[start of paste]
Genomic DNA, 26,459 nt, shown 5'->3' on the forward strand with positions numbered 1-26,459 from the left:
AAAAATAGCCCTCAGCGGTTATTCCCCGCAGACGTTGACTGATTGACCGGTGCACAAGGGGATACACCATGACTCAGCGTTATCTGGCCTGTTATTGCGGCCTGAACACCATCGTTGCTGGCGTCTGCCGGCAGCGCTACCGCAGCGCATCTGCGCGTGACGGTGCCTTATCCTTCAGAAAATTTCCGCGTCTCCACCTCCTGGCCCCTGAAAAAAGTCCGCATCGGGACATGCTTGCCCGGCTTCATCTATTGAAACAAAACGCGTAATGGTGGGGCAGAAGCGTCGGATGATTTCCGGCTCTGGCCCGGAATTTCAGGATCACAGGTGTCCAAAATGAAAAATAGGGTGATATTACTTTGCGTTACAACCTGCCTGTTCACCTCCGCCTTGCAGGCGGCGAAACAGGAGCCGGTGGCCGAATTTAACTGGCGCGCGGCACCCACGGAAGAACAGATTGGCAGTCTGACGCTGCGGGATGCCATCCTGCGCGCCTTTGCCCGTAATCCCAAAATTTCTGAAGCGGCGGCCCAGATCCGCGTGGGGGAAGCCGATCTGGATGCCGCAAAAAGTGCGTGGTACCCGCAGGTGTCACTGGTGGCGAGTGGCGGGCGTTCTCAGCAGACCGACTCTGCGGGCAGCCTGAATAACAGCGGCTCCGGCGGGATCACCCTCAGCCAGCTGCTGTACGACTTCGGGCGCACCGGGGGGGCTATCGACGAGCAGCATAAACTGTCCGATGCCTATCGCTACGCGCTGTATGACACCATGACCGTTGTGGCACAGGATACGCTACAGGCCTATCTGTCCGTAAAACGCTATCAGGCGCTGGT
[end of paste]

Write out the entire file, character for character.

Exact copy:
Genomic DNA, 26,459 nt, shown 5'->3' on the forward strand with positions numbered 1-26,459 from the left:
AAAAATAGCCCTCAGCGGTTATTCCCCGCAGACGTTGACTGATTGACCGGTGCACAAGGGGATACACCATGACTCAGCGTTATCTGGCCTGTTATTGCGGCCTGAACACCATCGTTGCTGGCGTCTGCCGGCAGCGCTACCGCAGCGCATCTGCGCGTGACGGTGCCTTATCCTTCAGAAAATTTCCGCGTCTCCACCTCCTGGCCCCTGAAAAAAGTCCGCATCGGGACATGCTTGCCCGGCTTCATCTATTGAAACAAAACGCGTAATGGTGGGGCAGAAGCGTCGGATGATTTCCGGCTCTGGCCCGGAATTTCAGGATCACAGGTGTCCAAAATGAAAAATAGGGTGATATTACTTTGCGTTACAACCTGCCTGTTCACCTCCGCCTTGCAGGCGGCGAAACAGGAGCCGGTGGCCGAATTTAACTGGCGCGCGGCACCCACGGAAGAACAGATTGGCAGTCTGACGCTGCGGGATGCCATCCTGCGCGCCTTTGCCCGTAATCCCAAAATTTCTGAAGCGGCGGCCCAGATCCGCGTGGGGGAAGCCGATCTGGATGCCGCAAAAAGTGCGTGGTACCCGCAGGTGTCACTGGTGGCGAGTGGCGGGCGTTCTCAGCAGACCGACTCTGCGGGCAGCCTGAATAACAGCGGCTCCGGCGGGATCACCCTCAGCCAGCTGCTGTACGACTTCGGGCGCACCGGGGGGGCTATCGACGAGCAGCATAAACTGTCCGATGCCTATCGCTACGCGCTGTATGACACCATGACCGTTGTGGCACAGGATACGCTACAGGCCTATCTGTCCGTAAAACGCTATCAGGCGCTGGT